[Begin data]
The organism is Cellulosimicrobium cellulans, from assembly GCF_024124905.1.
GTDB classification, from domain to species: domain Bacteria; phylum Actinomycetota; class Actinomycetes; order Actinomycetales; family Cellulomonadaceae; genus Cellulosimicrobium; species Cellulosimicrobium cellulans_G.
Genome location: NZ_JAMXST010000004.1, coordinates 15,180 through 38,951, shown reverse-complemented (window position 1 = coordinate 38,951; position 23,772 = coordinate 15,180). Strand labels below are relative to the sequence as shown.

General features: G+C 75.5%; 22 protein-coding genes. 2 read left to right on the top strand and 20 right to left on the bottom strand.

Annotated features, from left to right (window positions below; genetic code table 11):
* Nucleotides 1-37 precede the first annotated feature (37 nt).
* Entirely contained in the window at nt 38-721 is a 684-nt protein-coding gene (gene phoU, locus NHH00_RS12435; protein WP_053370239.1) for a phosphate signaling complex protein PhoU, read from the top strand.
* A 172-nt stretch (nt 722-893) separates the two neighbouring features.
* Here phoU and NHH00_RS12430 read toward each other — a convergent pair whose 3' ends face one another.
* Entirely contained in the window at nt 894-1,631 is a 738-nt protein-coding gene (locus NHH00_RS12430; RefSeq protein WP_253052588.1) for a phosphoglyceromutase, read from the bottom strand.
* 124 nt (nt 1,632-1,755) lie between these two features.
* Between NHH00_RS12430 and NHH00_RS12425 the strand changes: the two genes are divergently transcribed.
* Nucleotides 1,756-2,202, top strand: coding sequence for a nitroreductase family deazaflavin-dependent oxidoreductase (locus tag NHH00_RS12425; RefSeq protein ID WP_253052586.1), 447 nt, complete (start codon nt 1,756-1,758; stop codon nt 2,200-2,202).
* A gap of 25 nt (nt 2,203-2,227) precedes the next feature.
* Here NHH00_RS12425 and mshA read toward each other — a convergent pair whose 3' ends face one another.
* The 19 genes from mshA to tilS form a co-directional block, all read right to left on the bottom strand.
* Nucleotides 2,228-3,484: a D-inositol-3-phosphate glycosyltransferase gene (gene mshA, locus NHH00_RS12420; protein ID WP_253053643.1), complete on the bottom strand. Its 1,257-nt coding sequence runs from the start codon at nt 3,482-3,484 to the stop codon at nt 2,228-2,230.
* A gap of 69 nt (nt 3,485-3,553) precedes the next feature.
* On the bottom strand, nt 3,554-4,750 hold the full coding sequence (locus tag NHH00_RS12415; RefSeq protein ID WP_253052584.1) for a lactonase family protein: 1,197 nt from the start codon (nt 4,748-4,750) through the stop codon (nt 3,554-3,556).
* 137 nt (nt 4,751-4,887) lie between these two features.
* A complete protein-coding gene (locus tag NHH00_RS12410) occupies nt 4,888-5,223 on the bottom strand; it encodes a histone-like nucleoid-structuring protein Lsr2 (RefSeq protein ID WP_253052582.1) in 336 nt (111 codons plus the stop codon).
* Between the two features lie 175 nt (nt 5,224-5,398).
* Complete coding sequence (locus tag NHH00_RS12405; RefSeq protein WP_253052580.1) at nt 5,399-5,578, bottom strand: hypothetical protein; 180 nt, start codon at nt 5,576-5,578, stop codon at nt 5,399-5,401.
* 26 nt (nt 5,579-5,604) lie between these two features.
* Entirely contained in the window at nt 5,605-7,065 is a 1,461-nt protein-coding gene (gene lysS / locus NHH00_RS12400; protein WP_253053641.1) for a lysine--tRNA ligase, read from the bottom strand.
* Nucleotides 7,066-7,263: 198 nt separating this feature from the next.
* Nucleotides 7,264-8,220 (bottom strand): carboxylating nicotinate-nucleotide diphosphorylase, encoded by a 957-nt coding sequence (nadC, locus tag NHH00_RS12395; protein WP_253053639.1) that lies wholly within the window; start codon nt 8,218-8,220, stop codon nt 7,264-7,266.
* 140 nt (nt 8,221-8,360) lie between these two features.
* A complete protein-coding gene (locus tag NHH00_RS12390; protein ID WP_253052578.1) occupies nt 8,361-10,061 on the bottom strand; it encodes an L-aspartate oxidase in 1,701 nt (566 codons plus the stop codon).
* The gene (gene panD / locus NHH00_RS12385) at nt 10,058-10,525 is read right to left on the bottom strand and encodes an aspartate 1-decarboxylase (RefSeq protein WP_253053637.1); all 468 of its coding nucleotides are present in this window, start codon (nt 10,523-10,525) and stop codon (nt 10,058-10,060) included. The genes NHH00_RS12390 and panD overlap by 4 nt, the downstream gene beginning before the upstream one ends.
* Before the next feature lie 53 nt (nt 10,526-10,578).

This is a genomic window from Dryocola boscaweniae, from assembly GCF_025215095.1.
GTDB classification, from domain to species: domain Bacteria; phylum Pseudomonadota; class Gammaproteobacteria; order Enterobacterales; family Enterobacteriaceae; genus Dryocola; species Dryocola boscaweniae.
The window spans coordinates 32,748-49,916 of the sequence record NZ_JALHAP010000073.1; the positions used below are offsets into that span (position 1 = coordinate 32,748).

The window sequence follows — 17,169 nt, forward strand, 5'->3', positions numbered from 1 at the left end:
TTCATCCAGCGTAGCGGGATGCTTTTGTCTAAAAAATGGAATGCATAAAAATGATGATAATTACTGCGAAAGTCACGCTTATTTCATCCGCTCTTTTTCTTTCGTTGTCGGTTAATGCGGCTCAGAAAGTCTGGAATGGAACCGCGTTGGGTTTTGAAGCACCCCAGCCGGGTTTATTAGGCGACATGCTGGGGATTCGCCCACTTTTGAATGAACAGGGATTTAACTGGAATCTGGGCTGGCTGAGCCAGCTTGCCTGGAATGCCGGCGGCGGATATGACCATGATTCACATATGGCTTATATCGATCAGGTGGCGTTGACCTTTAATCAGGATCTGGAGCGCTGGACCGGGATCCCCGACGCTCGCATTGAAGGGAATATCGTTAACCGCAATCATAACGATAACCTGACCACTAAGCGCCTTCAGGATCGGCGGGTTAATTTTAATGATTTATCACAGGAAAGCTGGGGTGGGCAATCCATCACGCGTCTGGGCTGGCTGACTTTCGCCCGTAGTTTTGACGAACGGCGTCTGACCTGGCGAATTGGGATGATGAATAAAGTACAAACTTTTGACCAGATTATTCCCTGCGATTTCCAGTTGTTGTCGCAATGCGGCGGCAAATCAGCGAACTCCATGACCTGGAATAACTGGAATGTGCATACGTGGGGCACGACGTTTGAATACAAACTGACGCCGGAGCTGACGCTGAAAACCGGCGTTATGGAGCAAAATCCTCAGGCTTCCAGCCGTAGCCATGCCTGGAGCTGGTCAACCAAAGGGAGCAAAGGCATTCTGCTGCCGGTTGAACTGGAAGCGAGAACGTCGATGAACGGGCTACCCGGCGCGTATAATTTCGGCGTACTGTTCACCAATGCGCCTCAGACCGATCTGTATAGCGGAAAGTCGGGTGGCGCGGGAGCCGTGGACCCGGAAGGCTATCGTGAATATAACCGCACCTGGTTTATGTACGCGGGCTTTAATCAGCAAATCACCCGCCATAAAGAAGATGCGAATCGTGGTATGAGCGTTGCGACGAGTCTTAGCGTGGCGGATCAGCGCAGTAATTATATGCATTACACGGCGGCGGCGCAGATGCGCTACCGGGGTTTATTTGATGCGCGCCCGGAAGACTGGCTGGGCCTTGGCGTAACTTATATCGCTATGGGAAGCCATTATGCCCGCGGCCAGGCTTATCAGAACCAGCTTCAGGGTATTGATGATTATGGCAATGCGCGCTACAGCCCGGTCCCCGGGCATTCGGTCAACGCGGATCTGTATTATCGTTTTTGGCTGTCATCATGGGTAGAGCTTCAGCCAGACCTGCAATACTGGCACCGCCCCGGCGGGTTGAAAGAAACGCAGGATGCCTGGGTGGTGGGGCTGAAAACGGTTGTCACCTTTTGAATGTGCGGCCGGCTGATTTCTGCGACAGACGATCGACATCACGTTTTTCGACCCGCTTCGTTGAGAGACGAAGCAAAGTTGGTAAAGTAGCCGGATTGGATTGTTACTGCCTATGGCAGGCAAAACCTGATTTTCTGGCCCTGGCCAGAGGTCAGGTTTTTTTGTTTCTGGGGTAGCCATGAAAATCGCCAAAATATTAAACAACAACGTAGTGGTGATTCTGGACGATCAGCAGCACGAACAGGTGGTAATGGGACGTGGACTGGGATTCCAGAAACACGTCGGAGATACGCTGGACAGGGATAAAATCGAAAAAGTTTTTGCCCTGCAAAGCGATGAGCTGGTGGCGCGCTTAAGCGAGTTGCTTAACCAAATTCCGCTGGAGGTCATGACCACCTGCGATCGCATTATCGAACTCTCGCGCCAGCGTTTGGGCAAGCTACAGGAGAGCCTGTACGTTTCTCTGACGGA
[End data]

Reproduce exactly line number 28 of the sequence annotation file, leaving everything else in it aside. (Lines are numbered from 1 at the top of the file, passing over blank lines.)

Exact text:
* 140 nt (nt 8,221-8,360) lie between these two features.